Brienston, in Dorsetshire, was held in grand serjeanty by a curious jocular tenure, viz.:—by finding a man to go before the king’s army for forty days when he should make war in Scotland (some records say in Wales) bareheaded and bare-footed, in his shirt, and linen drawers, holding in one hand a bow, and in the other an arrow without feathers.
The Dukes of Athol hold the Blair Athol estate by the tenure of presenting a white rose to the sovereign whenever he visits them there.
Land was frequently held by the tenure of protecting the church property in times of war. Scott tells us how the Bishop of Durham gave lands to the Danish Count, Witikind, to be held by this tenure. The story is not true, but the tenure is;
Broad lands he gave him on Tyne and Wear,
To be held of the Church by bridle and spear;
Part of Monkwearmouth, of Tynedale part,
To better his will and soften his heart.
Harold the Dauntless.
Canto i., IV.
The tenure of ancient demesne exists in those manors, and in those only, which belonged to the crown in the reigns of Edward the Confessor and William the Conqueror, and in Domesday Book are called Terrœ Regis Edwardi. The tenants are freeholders and possessed certain privileges, the chief of which was a right to sue and be sued only in their lord’s court.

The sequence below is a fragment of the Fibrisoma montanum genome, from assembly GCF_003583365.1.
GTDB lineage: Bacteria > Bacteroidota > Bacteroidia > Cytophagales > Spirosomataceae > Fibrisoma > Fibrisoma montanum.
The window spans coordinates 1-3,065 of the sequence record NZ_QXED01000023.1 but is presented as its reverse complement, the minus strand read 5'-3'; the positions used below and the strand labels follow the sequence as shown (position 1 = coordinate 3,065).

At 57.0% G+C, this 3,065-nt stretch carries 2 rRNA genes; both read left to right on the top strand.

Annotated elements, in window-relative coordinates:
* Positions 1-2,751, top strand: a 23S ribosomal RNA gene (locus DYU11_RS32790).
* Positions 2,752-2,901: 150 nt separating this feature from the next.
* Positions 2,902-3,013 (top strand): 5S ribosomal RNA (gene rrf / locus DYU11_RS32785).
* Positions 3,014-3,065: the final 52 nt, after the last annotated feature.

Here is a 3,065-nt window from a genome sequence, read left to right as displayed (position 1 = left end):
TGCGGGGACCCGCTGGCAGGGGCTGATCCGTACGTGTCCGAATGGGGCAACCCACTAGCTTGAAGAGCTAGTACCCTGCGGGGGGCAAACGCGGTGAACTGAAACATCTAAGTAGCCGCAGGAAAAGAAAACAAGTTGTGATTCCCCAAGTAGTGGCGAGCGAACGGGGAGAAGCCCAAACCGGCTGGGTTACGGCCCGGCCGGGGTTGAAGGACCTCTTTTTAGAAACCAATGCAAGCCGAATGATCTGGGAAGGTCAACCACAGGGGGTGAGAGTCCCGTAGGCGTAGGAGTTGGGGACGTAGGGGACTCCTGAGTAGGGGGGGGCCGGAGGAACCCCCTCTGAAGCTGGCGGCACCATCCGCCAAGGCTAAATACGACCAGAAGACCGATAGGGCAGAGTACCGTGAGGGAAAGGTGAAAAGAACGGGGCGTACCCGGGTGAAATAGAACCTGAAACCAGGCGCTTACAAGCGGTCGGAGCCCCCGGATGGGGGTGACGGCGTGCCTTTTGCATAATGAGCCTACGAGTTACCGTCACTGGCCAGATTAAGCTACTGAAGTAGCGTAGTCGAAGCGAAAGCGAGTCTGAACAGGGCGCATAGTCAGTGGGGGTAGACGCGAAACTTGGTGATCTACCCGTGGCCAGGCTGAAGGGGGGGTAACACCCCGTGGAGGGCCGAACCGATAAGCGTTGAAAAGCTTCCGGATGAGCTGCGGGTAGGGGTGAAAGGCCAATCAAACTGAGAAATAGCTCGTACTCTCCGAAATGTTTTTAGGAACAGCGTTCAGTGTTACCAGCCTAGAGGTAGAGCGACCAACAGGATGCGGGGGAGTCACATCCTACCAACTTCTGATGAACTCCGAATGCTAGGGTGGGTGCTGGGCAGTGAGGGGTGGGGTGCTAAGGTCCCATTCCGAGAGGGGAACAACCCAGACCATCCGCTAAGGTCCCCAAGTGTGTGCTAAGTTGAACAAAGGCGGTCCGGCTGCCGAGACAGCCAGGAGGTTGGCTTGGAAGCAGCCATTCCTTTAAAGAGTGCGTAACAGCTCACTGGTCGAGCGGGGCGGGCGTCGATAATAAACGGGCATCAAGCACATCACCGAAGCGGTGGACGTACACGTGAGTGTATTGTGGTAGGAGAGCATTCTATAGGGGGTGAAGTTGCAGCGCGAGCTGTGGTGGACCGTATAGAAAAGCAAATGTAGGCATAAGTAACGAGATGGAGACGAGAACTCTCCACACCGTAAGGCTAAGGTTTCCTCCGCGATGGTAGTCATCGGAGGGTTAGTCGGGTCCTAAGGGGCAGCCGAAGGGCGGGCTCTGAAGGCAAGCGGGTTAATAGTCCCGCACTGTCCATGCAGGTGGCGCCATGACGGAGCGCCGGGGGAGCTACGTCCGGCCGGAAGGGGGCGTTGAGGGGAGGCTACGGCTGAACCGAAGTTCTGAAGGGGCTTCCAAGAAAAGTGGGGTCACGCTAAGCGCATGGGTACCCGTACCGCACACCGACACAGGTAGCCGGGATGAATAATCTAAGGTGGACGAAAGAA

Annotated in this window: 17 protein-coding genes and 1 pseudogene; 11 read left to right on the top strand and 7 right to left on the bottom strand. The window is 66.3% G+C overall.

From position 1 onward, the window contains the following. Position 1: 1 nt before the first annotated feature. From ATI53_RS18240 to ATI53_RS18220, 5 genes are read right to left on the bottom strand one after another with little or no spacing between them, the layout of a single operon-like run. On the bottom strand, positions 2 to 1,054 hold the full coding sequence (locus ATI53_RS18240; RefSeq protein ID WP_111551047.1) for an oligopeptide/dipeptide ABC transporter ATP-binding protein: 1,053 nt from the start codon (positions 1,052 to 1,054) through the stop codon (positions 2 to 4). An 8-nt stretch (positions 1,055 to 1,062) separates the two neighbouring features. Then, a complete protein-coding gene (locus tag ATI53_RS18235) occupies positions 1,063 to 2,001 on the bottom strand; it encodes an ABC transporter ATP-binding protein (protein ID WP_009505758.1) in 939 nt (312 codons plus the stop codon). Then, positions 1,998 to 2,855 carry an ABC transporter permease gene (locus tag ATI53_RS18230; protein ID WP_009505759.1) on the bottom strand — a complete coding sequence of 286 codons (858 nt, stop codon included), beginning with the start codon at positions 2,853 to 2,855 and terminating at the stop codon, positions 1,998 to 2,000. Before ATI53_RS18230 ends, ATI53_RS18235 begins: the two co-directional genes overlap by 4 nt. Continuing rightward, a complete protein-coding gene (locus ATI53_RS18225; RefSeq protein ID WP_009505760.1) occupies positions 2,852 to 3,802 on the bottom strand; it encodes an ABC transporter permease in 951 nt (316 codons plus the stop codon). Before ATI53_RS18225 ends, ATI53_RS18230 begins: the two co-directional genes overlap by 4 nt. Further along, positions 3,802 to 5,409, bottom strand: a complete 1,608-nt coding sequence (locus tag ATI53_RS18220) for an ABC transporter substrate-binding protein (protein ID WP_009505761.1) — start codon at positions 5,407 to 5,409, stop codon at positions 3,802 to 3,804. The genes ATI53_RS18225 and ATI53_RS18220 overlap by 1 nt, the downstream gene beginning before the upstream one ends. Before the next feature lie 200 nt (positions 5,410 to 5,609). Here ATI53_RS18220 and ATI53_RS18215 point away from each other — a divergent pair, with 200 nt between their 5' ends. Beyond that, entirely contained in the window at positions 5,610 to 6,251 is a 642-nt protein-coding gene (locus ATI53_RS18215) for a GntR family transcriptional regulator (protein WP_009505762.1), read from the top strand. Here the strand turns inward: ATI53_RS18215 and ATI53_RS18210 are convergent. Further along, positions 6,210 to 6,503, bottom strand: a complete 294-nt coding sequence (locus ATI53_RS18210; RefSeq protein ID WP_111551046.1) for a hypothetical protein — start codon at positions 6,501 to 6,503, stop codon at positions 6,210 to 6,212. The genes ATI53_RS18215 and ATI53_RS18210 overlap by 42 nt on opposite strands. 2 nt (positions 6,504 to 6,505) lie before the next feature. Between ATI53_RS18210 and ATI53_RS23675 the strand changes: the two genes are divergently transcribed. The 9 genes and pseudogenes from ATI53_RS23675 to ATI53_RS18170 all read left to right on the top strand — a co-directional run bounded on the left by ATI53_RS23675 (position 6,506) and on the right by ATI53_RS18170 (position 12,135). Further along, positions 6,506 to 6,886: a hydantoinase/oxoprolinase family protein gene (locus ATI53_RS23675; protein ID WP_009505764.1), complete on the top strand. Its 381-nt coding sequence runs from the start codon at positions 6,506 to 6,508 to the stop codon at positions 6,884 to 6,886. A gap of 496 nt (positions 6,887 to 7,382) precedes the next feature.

Another kind of ancient tenure, still subsisting, is the tenure of frankalmoign, or free alms, and this is the tenure by which the lands of the church are for the most part held. This tenure is expressly excepted from the statute, 12 Charles II., by which the other ancient tenures were destroyed. It has no peculiar incidents, the tenants not being bound even to do fealty to the lords, because, as Littleton says, the prayers and other divine services of the tenants are better for the lords than any doing of fealty. As the church is a body having perpetual existence, there is, moreover, no chance of any escheat. By this tenure almost all the monasteries and religious houses held their lands. It was an old Saxon tenure; and continued under the Norman revolution, through the great respect that was shewn to religion and religious men in ancient times. This too, no doubt, is the reason that tenants in frankalmoign were discharged from all other services except the repairing of highways, building castles, and repelling invasions; just in fact as the Druids, among the Ancient Britons, had similar privileges. The tenure being purely spiritual, the lord had no remedy for neglect by distress or otherwise, but merely a complaint to the ordinary to correct it.